FILE - In this Monday, Feb. 26, 2013 file photo, manager Dustin Humes fixes a drink in a small room which is out of the view of patrons at Vivace Restaurant in Salt Lake City.  Salt Lake City area restaurants are hiring a lobbyist and gearing up for a legislative push next year to persuade lawmakers to overturn one of Utah’s quirky liquor laws requiring some restaurants to prepare alcoholic drinks behind a barrier where customers can't watch.  (AP Photo/Rick Bowmer,File)

FILE - In this Monday, Feb. 26, 2013 file photo, manager Dustin Humes fixes a drink in a small room which is out of the view of patrons at Vivace Restaurant in Salt Lake City. Salt Lake City area restaurants are hiring a lobbyist and gearing up for ... a legislative push next year to persuade lawmakers to overturn one of Utah’s quirky liquor laws requiring some restaurants to prepare alcoholic drinks behind a barrier where customers can't watch. (AP Photo/Rick Bowmer,File) (The Associated Press)

Group wants end to "Zion Curtain" law walling off bartenders

Markets Associated Press

A group of Utah restaurants wants to scrap a law requiring so-called Zion Curtains that wall off customers from bartenders preparing drinks.

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The Salt Lake Area Restaurant Association plans to hire a lobbyist to push the change during the legislative session starting in January.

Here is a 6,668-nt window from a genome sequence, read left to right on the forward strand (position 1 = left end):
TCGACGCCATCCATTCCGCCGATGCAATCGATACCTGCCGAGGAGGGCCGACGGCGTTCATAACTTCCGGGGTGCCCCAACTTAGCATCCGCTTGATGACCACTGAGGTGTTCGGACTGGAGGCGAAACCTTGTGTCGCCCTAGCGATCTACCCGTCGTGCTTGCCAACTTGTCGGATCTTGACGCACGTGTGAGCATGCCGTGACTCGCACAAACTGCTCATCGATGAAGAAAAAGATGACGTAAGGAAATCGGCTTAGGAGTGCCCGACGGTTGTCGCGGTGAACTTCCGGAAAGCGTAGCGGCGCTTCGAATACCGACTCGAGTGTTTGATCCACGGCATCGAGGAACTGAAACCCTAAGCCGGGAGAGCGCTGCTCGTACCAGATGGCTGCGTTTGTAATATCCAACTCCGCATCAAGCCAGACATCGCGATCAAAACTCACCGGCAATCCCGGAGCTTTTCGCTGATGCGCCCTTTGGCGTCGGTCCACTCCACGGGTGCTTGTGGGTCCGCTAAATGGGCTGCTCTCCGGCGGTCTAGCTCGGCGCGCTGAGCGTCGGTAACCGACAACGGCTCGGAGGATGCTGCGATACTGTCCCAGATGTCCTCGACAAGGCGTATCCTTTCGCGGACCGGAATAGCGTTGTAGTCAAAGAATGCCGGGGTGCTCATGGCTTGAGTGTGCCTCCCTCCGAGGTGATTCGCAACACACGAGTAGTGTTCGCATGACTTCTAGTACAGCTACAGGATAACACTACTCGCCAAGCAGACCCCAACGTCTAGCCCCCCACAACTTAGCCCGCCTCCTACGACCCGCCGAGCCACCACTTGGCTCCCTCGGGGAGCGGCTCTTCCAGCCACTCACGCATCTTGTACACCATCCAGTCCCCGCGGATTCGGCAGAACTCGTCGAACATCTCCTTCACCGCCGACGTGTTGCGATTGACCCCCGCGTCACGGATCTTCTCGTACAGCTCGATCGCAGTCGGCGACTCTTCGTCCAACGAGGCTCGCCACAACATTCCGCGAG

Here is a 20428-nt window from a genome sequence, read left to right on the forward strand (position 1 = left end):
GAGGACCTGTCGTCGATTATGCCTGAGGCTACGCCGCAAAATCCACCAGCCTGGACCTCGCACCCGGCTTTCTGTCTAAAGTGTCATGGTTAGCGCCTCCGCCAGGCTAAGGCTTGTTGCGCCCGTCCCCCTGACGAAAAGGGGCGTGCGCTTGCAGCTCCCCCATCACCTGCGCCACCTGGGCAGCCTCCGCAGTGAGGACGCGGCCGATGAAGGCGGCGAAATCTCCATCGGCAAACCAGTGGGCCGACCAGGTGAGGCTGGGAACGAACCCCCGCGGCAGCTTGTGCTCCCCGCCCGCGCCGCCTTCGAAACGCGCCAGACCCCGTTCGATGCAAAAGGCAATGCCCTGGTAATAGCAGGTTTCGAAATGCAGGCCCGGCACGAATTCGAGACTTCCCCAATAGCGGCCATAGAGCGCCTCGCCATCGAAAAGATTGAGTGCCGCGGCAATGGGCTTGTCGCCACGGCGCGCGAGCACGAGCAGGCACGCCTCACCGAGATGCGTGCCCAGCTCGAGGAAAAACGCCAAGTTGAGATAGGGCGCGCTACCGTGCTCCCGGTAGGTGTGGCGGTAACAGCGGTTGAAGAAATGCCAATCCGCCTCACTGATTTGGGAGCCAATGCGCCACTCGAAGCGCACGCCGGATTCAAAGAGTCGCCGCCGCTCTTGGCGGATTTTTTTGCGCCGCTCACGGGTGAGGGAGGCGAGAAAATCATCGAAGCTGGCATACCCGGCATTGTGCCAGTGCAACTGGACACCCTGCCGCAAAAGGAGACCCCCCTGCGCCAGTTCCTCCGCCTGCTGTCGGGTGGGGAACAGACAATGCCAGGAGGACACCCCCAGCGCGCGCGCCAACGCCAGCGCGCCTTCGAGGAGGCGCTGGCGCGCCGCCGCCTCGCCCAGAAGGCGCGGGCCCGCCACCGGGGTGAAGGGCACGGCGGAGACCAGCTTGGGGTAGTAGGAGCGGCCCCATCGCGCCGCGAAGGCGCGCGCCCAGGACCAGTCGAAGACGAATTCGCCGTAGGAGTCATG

Association President Tamara Gibo told The Salt Lake Tribune (http://bit.ly/2fPurGl) that the 2009 law impacts new businesses more than others that were grandfathered in.

Owners are concerned about costs and safety for employees who go unobserved behind the barriers.

"Business owners want to be able to monitor employees, make sure they are not drinking on the job or using the meters improperly," she said.

Dan Jones & Associates recently polled 823 voters and found 45 percent oppose the walls while 40 percent favor them.

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About 43 percent of active Mormons are at least somewhat in favor of the change.

The Church of Jesus Christ of Latter-day Saints has helped knock down efforts to repeal the Zion Curtain law, which is named in reference to the teetotal guidance from the Mormon church.

"Yes, we are looking at the issue," said Sen. Jerry Stevenson, R-Layton.

"We want something that will work for everyone," he said. "We don't want to put forth a piece of legislation that creates more problems."

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Information from: The Salt Lake Tribune, http://www.sltrib.com